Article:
How is a breast MRI different from a regular mammogram?

Dr. Ryan Polselli

October 6, 2022

There are now more options than ever for breast cancer screenings. So, how do you know which one is right for you? In this blog post, we’ll compare two of the most popular breast cancer screening methods: mammograms and breast MRIs.

Mammograms are the most common type of breast cancer screening, and they use low-dose X-rays to detect abnormalities in the breast tissue. Breast MRIs, on the other hand, use magnetic fields and radio waves to produce detailed images of the breast tissue. So, what are the key differences between these two methods? Let’s take a closer look.

Differences in Purpose

The biggest difference between mammograms and breast MRIs is their purpose. According to Dr. Ryan Polselli , a leading expert in the field of 3D breast imaging, Mammograms are primarily used to screen for breast cancer. In contrast, breast MRIs are primarily used to diagnose breast cancer. This means that if you have no symptoms or signs of breast cancer, a mammogram is usually the best option. However, if you have symptoms or signs of breast cancer (e.g., a lump or mass), a breast MRI may be ordered to look closely at suspicious areas.

Differences in Preparation

Another key difference between these two procedures is preparation. For a mammogram, you will need to remove all clothing and jewelry from the waist up and wear a gown during the exam. You will also need to avoid applying lotion, powder, or deodorant to your chest on the exam day.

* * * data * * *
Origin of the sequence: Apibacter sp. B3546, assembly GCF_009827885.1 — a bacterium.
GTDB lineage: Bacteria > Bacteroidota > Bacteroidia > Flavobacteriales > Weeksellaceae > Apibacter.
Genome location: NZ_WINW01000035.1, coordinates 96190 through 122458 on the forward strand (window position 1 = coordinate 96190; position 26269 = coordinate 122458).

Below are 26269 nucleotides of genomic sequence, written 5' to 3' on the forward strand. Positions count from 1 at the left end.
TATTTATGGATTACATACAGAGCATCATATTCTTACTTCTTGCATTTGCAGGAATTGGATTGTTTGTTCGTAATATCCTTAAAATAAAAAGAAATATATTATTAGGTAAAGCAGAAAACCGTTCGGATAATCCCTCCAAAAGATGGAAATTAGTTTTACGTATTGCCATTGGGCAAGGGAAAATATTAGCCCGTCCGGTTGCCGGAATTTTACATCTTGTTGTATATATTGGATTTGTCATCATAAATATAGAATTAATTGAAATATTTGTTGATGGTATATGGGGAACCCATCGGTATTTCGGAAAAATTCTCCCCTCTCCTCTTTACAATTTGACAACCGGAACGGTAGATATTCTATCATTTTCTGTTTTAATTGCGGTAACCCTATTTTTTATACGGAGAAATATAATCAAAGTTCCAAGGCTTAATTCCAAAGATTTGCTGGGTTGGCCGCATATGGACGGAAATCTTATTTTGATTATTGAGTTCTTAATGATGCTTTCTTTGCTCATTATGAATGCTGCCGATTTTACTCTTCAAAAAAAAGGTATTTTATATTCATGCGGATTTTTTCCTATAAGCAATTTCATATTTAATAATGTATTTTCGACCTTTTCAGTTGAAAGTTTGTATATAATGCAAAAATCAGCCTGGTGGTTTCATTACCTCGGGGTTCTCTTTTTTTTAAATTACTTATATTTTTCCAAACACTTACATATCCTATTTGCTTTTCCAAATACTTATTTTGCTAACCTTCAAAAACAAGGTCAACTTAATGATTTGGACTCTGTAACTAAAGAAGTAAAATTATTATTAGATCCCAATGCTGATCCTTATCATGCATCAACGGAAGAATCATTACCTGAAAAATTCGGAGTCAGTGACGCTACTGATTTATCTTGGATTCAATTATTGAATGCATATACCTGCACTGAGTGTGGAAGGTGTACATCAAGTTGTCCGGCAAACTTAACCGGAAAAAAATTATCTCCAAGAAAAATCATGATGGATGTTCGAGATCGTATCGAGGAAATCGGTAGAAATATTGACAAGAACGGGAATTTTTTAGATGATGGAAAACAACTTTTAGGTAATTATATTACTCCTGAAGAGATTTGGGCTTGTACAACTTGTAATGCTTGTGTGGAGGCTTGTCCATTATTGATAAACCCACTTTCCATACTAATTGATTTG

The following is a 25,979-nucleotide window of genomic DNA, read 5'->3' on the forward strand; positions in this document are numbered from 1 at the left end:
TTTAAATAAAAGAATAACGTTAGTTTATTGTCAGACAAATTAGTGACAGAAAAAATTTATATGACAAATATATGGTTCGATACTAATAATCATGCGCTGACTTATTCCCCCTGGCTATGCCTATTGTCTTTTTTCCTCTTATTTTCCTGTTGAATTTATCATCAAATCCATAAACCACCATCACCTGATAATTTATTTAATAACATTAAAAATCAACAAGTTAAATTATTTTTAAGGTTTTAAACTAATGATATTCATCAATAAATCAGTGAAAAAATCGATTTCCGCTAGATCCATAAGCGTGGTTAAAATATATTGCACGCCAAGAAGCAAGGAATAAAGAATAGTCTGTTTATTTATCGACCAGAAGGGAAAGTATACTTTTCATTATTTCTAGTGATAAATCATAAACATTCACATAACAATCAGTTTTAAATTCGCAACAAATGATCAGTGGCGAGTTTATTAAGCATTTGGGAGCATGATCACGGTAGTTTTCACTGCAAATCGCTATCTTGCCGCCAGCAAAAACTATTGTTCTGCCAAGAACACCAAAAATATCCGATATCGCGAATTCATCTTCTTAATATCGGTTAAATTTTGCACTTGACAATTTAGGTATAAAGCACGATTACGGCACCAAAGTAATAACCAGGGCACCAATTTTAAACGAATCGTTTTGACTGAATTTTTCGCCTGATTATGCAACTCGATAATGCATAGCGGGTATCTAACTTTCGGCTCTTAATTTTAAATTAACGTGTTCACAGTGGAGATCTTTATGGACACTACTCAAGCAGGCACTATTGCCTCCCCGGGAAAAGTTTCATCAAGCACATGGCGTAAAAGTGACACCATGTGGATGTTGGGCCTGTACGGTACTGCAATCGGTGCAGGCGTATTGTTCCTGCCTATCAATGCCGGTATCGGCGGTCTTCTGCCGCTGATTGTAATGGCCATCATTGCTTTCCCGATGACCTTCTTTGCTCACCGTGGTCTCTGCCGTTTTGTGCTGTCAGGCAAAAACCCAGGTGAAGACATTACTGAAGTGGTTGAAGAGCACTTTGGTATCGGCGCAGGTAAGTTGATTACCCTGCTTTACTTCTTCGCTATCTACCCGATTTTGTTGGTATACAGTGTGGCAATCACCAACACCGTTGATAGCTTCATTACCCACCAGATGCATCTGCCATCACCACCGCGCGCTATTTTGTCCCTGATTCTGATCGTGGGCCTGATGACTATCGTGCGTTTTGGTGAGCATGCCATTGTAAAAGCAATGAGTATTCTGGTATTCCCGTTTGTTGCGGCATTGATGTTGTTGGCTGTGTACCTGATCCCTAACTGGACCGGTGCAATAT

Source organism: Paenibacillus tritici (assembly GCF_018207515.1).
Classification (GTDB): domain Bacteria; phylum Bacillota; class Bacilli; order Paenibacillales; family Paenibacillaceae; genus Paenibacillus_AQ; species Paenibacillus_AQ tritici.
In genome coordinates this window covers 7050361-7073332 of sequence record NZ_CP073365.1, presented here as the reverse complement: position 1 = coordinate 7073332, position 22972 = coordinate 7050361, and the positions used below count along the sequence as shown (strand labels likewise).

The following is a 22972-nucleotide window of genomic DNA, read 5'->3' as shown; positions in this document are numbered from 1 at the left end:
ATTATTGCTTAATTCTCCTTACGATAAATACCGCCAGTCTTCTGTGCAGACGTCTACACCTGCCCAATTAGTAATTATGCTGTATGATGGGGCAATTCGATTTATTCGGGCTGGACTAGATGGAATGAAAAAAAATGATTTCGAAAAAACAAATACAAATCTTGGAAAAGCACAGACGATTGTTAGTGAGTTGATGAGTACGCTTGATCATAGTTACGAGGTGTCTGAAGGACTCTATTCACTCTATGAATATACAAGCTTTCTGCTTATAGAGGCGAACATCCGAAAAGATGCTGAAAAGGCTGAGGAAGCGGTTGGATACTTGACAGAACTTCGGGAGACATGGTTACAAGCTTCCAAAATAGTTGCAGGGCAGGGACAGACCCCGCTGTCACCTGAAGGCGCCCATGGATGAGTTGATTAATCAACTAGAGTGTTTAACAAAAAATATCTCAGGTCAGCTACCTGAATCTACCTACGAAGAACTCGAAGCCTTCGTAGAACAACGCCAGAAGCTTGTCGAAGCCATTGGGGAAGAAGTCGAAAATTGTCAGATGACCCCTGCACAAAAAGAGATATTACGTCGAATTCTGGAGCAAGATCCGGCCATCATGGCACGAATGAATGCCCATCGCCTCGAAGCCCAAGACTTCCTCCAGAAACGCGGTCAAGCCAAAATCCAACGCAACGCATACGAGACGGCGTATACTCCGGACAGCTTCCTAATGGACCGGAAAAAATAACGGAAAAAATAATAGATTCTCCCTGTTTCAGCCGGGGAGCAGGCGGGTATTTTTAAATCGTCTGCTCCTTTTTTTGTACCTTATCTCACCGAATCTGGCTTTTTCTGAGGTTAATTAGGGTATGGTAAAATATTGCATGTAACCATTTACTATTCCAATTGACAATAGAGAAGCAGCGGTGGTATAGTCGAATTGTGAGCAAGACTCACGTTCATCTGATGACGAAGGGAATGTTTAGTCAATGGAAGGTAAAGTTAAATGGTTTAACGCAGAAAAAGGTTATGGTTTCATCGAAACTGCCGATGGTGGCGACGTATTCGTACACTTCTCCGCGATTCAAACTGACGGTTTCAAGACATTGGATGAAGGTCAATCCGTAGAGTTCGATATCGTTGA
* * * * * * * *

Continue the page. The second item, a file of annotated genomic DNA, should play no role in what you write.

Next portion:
For a breast MRI, you will need to remove all clothing and jewelry from the waist up and wear a gown during the exam. You may also be asked to remove glasses, hearing aids, or any metal objects that could interfere with the magnetic field.


Differences in Procedure

The actual procedure for each exam is also slightly different. For a mammogram, you will stand in front of an X-ray machine and place your breasts, one at a time, on a firm surface. The X-ray technician will then gently compress your breasts with a paddle in order to get clear images. The compression may be uncomfortable but it is not usually painful. The entire procedure takes about 10 minutes.

For a breast MRI, you will lie face down on an examination table with your breasts positioned in special coils that act as magnets (this is why it’s important to remove any metal objects before the exam). The table will then slide into the MRI machine, where pictures will be taken from multiple angles. The entire procedure takes about 30 minutes.

Final Thoughts

Both mammograms and breast MRIs are important tools in the fight against breast cancer. As women, it’s important that we’re aware of all of our options so that we can make informed decisions about our health care. Talk to your doctor about which screening method is right for you based on your personal risk factors for developing breast cancer.